The city of Pasadena is considering a crackdown on pitbull breeds. While an all-out ban isn't permissible given California state law, Pasadena is also mulling a mandatory spay-and-neuter law for pitbulls, reports the Pasadena Sun.
The effort doesn't stem from a recent attack within Pasadena city limits. Instead, City Councilman Steve Madison seemed to propose the ban as a preemptive measure.
"Time after time, a pit bull chews a kid to death somewhere, and I’m not going to let that happen in Pasadena," said Madison at an Oct. 1 meeting of the city council's Public Safety Committee. "I would have no problem saying 'Pasadena’s a special place: If you want to live here, come, but don’t bring your pit bull.'"
Madison also said, "I doubt there’s a stack of cocker spaniel fatalities they’re hiding from the newspapers."
Pitbulls (an umbrella term for the breeds American Staffordshire Terriers, Staffordshire Bull Terriers and Bull Terriers) have historically been bred to fight other animals, and a small minority of owners today are still training their dogs to be aggressive or compete in dog fights.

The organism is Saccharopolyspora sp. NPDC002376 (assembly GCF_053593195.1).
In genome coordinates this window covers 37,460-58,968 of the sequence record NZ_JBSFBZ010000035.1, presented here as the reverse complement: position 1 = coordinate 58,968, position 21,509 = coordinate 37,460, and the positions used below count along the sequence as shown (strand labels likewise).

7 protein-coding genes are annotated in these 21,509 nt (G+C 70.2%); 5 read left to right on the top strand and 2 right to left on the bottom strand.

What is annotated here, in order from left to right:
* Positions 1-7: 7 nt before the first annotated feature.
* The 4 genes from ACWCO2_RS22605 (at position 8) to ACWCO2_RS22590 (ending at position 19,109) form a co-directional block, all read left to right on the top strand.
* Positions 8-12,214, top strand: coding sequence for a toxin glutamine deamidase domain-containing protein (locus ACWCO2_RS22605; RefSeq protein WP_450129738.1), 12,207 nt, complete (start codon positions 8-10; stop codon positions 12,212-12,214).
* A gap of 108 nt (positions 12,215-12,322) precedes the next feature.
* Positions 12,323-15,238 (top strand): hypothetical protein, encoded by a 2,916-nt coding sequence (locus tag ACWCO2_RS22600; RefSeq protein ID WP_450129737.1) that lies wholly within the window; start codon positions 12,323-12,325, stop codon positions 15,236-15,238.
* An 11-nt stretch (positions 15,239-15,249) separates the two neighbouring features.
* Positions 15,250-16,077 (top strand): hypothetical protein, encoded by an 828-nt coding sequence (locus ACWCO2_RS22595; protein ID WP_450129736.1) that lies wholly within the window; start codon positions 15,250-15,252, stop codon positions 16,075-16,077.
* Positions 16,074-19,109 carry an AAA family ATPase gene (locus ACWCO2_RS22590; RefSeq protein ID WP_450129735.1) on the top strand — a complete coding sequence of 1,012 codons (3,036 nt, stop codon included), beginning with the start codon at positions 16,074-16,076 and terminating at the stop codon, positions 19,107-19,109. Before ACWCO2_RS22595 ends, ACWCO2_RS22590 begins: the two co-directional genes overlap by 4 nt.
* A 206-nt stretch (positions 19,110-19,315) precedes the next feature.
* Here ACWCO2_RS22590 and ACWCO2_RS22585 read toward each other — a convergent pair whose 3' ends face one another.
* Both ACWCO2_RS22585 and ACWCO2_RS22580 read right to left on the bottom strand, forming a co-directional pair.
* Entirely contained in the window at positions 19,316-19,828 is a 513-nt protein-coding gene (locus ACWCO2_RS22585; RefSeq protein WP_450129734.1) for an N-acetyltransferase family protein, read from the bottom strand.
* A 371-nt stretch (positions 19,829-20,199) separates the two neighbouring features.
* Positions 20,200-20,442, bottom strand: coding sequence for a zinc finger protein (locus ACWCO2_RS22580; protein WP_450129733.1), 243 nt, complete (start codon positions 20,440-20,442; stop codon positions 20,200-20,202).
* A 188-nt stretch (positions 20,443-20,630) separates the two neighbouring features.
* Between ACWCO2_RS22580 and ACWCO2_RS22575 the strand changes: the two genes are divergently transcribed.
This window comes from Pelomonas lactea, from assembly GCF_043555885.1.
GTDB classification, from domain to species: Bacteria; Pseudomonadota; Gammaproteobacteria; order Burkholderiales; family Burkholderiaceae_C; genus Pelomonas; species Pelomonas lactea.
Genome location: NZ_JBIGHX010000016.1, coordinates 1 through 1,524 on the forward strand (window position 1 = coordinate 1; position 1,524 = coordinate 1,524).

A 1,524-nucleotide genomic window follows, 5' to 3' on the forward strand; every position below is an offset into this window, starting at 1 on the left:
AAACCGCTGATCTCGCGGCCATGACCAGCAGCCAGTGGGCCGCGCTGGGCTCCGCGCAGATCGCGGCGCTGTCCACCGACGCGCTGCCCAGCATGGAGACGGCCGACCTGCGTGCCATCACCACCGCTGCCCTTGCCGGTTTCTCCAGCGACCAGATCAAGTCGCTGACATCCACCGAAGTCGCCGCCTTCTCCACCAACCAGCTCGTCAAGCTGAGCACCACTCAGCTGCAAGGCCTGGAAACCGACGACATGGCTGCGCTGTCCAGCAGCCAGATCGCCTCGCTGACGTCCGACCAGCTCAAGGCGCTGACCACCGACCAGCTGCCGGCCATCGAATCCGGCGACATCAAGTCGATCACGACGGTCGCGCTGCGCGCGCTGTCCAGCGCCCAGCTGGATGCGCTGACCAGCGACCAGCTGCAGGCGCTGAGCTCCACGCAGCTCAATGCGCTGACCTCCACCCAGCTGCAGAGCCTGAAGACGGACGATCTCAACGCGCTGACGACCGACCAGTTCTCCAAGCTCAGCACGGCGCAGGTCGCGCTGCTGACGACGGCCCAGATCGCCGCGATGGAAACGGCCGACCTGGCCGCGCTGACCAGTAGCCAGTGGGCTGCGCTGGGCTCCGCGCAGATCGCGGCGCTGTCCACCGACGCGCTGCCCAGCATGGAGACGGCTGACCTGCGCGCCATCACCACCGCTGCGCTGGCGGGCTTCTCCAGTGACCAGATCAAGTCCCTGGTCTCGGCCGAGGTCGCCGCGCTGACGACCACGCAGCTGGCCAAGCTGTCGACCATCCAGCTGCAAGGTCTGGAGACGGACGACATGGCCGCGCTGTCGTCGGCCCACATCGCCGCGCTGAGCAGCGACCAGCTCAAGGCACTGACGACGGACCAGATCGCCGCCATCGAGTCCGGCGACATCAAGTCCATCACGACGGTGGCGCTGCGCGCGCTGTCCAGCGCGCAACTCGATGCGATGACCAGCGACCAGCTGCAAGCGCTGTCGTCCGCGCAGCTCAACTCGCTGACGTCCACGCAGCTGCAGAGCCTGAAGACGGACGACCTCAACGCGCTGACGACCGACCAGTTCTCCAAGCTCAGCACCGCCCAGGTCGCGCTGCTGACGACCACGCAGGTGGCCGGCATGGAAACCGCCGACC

As Madison's "cocker spaniel" comment indicated, there's no doubt that reports in the media about pitbull attacks contribute to the breed's bad rap, making them the most likely type of dog to end up in a shelter and be euthanized. A 2008 report of Los Angeles shelters found that pitbulls made up 43.6 percent of all the dogs killed that year.
But as more and more governing bodies target pitbulls with breed-specific legislation (without any proof that the laws are effective), we thought it was important to remind Pasadena residents about some heroic pitbulls in the news.
Check out these stories of pitbulls who have spent the past year saving lives, fighting terrorism and being loyal friends.